Last week, the Philippines released images of Chinese boats near the shoal and expressed concern. The Hague court ruled that both Chinese and Filipino fishermen had traditional rights to the area and reprimanded China for blocking Filipino fishing boats.
Duterte must choose whether to negotiate with China over the waters or call for the judgment to be upheld, according to Patricio Abinales, a University of Hawaii expert on the Philippines.
Filipino business interests favor negotiation because they don’t want to jeopardize Chinese investment in mining, agriculture and fisheries in the southern Mindanao region, whereas the military would rather international law be upheld, he said.
Chinese economic activity in the Philippines is still tiny compared to the U.S., which contributes 13 percent of foreign direct investment in the islands, but Duterte likely hopes it will increase and that infrastructure projects could be offered as part of his negotiations with the Chinese, Heydarian said.
Duterte — trusted by nine out of 10 Filipinos according to a Pulse Asia survey taken a few days after he was sworn in as president on June 30 — has plenty of political capital to spend.
But a rift with the U.S., which along with the United Nations has been critical of recent extra-judicial killings of drug dealers in the Philippines, won’t strengthen his hand in the sea dispute, said Hawaii-based Pacific Forum think tank president and former U.S. Air Force officer Ralph Cossa.
The Philippines doesn’t have back-up other than the U.S. should the dispute with China heat up, he said.
Chinese influence in Cambodia means there has been no mention of the Hague verdict by the Association of South East Asian Nations (ASEAN), which operates on a policy of consensus on issues. Other nations providing military assistance to the Philippines, such as Japan and Australia, are there as allies of the U.S., Cossa said.
A danger for Duterte is that if the Chinese get the impression that the U.S. won’t come to his aid, they are more likely to act up in the South China Sea, he said.
“Clearly the ball is in the Philippines’ court, he said. “Filipinos speak English, but they could start learning Chinese.”
Heydarian said Duterte’s recent behavior reflects his desire for a more independent foreign policy.
“He’s willing to push back on any criticism from the west on issues where he doesn’t think there should be foreign interference, like human rights,” he said.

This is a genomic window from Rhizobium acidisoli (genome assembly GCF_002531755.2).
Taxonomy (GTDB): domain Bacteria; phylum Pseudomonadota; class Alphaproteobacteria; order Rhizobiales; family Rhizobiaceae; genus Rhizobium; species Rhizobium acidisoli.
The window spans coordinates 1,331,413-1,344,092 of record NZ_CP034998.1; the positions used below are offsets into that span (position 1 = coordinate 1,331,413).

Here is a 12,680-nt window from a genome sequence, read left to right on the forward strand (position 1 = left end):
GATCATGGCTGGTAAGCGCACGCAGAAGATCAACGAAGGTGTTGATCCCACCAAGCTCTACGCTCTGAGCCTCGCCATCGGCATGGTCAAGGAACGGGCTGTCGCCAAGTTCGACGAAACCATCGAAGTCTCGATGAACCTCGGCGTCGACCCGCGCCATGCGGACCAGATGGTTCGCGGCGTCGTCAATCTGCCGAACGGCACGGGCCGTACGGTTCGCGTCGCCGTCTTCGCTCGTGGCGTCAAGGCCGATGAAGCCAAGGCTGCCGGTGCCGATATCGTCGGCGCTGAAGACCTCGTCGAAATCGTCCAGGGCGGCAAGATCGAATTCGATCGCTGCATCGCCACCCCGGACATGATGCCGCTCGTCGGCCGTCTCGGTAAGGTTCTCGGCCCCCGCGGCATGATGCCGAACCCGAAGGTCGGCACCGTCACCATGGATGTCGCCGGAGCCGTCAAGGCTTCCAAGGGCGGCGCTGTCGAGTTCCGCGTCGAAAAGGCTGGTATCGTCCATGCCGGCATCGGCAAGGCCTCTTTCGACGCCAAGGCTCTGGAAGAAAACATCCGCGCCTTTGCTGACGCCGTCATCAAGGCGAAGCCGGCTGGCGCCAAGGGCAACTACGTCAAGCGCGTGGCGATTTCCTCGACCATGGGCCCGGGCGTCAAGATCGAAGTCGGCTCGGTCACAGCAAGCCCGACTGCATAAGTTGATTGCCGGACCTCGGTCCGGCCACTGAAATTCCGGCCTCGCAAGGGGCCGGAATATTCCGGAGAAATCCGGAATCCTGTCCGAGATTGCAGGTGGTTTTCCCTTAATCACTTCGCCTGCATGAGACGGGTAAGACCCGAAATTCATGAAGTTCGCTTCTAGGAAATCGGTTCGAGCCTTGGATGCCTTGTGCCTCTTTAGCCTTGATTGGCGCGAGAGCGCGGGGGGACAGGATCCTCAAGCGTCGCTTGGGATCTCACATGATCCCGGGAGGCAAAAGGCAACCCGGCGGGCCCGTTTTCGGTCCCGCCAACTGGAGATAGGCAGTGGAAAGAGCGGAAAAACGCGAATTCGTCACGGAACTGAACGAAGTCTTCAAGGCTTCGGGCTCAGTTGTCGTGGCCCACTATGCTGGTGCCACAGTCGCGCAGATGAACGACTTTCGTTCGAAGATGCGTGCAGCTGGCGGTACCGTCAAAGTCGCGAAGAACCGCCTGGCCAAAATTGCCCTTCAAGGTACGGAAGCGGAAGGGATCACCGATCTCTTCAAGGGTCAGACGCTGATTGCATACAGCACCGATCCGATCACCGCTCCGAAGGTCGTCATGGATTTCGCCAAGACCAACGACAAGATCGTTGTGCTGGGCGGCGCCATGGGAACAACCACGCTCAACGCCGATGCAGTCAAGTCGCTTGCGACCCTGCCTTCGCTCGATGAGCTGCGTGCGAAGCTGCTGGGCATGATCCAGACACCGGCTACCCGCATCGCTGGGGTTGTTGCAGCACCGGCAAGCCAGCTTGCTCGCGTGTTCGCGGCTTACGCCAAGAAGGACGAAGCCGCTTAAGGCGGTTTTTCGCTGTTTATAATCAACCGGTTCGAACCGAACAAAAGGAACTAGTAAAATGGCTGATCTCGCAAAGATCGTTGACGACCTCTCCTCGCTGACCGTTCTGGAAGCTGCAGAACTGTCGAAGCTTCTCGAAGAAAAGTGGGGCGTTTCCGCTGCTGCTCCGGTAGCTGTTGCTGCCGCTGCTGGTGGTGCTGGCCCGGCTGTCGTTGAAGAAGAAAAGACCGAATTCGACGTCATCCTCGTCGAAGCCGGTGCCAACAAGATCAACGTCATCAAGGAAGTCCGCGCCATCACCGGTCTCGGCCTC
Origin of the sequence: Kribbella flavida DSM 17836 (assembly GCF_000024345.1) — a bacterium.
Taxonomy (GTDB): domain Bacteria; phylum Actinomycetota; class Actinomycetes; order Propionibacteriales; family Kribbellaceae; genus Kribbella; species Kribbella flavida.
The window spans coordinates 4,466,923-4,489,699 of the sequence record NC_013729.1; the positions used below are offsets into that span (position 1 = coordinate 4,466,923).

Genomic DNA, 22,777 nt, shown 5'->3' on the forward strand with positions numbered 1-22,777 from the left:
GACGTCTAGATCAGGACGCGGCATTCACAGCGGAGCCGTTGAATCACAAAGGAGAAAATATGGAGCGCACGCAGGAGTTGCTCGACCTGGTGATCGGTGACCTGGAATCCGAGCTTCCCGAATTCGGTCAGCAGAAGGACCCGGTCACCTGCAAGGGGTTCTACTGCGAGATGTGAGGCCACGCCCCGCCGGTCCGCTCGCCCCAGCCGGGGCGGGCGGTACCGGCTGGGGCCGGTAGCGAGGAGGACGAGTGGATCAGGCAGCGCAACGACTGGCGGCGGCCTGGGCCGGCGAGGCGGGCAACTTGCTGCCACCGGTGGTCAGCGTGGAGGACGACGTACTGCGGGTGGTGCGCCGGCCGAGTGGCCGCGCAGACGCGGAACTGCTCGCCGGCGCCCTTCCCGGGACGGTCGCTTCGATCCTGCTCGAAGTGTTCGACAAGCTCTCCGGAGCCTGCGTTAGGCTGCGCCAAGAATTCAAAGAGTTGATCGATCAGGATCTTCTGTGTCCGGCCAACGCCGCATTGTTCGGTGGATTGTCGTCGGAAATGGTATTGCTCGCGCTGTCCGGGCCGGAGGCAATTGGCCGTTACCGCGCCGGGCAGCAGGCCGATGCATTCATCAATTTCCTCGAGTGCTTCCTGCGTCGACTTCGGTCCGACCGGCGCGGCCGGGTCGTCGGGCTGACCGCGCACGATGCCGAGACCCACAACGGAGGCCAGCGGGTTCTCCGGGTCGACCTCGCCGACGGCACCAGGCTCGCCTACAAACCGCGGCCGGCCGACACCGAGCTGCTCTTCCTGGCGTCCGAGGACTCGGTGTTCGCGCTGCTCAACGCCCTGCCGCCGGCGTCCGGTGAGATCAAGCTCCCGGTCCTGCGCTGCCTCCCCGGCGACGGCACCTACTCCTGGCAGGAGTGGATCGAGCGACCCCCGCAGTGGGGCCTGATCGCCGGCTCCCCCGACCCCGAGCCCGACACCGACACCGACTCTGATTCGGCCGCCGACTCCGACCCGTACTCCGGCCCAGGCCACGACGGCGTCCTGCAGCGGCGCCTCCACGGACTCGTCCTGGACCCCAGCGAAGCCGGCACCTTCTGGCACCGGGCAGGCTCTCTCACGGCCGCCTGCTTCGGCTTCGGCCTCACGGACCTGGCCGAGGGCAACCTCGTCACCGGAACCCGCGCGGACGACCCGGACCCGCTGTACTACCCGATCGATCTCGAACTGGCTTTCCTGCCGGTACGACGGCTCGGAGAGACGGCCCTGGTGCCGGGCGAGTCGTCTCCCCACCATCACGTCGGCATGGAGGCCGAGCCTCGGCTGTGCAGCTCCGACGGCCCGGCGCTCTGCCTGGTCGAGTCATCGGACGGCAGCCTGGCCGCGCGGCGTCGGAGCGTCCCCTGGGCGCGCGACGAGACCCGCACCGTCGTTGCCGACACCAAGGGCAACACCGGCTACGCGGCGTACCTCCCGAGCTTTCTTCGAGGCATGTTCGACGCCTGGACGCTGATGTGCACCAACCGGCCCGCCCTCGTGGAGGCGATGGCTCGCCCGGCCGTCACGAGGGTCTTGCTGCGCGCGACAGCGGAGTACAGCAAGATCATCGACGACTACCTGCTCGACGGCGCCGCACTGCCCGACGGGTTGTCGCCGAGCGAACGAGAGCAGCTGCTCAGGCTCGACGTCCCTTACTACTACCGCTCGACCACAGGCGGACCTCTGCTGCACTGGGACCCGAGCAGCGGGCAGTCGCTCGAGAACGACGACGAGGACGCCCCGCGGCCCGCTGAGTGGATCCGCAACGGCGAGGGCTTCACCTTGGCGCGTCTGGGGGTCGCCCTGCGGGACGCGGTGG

He is also signaling the Chinese that he is not a proxy of the U.S. and that he’s open to a bilateral deal in the South China Sea, Heydarian said.
“That is raising eyebrows and worries in the US,” he said.
The experts agreed that Duterte won’t scuttle the existing security agreements with the U.S.
U.S. forces training and operating out of the Philippines are governed by a Visiting Forces Agreement and the more recent Enhanced Defense Cooperation Agreement. U.S. counterintelligence trainers have been credited with helping the Philippine military make inroads against Islamic extremists.
If Duterte attempted to undermine the agreements, he’d clash with his own military, Heydarian said.
“The relationship is going on whether he has an outburst or not,” he said.
Cossa said the Filipino people won’t support too much confrontation with the U.S.
“There will be some elements in the Philippines who will applaud his outspokenness. The general mood will be, `We can’t afford to piss off the U.S. when we are being bullied by China,’ ” he said.
U.S.-based Filipinos sending checks back home won’t appreciate the level of disrespect shown to America by Duterte, he said.
Heydarian said there is scope for Duterte to limit access for U.S. forces in the Philippines if the tensions persist.
“He might not scuttle the agreement, but he might not give the Americans access to important bases such as Oyster Bay on Palawan,” he said.
On the U.S. side, the best option is for officials to bide their time, he said.
If China builds military facilities in Scarborough Shoal, impedes Filipino troop movement or doesn’t allow Filipino fishermen to return, it is possible that things could change within a year, he said.
“If China takes Duterte for a ride, it will be a huge blow to his credibility. People in the Philippines are very critical of China. If nothing happens in a year, he will be under pressure to adopt a different strategy,” he said.